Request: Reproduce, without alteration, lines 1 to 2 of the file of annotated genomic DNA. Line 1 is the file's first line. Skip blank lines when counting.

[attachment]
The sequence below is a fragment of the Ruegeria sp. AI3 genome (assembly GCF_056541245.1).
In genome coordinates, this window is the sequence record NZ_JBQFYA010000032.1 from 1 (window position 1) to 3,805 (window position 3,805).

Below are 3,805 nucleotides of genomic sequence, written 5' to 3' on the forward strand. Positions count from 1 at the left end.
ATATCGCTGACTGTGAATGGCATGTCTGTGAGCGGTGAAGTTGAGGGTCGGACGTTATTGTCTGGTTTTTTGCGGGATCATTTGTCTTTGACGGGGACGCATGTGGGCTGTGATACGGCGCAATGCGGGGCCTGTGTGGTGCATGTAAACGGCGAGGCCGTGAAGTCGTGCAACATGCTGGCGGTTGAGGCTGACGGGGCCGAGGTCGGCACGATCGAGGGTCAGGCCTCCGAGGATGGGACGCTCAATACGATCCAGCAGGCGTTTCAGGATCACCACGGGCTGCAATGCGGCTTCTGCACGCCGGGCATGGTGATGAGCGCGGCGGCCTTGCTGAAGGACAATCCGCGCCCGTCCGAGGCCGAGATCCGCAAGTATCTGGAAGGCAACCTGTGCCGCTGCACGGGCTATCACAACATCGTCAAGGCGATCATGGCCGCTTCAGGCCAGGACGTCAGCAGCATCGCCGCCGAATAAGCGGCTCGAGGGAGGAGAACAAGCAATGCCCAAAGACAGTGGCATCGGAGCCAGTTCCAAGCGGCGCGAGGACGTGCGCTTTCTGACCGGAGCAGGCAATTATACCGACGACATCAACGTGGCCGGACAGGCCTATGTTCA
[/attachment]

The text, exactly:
The sequence below is a fragment of the Ruegeria sp. AI3 genome (assembly GCF_056541245.1).
In genome coordinates, this window is the sequence record NZ_JBQFYA010000032.1 from 1 (window position 1) to 3,805 (window position 3,805).